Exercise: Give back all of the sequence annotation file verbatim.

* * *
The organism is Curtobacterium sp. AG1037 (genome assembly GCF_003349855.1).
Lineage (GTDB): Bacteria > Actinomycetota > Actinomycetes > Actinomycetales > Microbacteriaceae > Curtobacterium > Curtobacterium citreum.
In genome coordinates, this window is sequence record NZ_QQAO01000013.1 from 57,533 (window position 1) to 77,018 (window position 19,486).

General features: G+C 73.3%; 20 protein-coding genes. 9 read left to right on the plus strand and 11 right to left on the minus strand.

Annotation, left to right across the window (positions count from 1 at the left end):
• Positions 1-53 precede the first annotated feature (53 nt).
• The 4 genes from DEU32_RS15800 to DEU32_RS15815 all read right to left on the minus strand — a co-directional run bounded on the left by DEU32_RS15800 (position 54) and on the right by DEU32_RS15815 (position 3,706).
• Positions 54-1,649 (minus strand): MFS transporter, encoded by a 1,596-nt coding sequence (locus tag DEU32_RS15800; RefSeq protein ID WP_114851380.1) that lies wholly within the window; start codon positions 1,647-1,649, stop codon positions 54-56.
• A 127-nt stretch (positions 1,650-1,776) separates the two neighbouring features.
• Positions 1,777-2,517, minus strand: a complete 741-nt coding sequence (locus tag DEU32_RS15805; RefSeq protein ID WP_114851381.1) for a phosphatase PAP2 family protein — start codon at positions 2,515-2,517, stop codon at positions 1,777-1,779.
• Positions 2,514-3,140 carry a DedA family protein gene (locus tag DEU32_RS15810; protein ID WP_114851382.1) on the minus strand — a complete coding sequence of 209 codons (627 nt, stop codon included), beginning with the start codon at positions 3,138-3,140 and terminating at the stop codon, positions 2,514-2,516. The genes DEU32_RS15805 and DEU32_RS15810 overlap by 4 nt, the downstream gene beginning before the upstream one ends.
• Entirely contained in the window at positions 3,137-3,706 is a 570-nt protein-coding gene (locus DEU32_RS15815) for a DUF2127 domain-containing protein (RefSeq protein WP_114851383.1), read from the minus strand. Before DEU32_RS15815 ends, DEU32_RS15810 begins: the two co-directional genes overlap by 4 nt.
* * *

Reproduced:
The organism is Curtobacterium sp. AG1037 (genome assembly GCF_003349855.1).
Lineage (GTDB): Bacteria > Actinomycetota > Actinomycetes > Actinomycetales > Microbacteriaceae > Curtobacterium > Curtobacterium citreum.
In genome coordinates, this window is sequence record NZ_QQAO01000013.1 from 57,533 (window position 1) to 77,018 (window position 19,486).

General features: G+C 73.3%; 20 protein-coding genes. 9 read left to right on the plus strand and 11 right to left on the minus strand.

Annotation, left to right across the window (positions count from 1 at the left end):
• Positions 1-53 precede the first annotated feature (53 nt).
• The 4 genes from DEU32_RS15800 to DEU32_RS15815 all read right to left on the minus strand — a co-directional run bounded on the left by DEU32_RS15800 (position 54) and on the right by DEU32_RS15815 (position 3,706).
• Positions 54-1,649 (minus strand): MFS transporter, encoded by a 1,596-nt coding sequence (locus tag DEU32_RS15800; RefSeq protein ID WP_114851380.1) that lies wholly within the window; start codon positions 1,647-1,649, stop codon positions 54-56.
• A 127-nt stretch (positions 1,650-1,776) separates the two neighbouring features.
• Positions 1,777-2,517, minus strand: a complete 741-nt coding sequence (locus tag DEU32_RS15805; RefSeq protein ID WP_114851381.1) for a phosphatase PAP2 family protein — start codon at positions 2,515-2,517, stop codon at positions 1,777-1,779.
• Positions 2,514-3,140 carry a DedA family protein gene (locus tag DEU32_RS15810; protein ID WP_114851382.1) on the minus strand — a complete coding sequence of 209 codons (627 nt, stop codon included), beginning with the start codon at positions 3,138-3,140 and terminating at the stop codon, positions 2,514-2,516. The genes DEU32_RS15805 and DEU32_RS15810 overlap by 4 nt, the downstream gene beginning before the upstream one ends.
• Entirely contained in the window at positions 3,137-3,706 is a 570-nt protein-coding gene (locus DEU32_RS15815) for a DUF2127 domain-containing protein (RefSeq protein WP_114851383.1), read from the minus strand. Before DEU32_RS15815 ends, DEU32_RS15810 begins: the two co-directional genes overlap by 4 nt.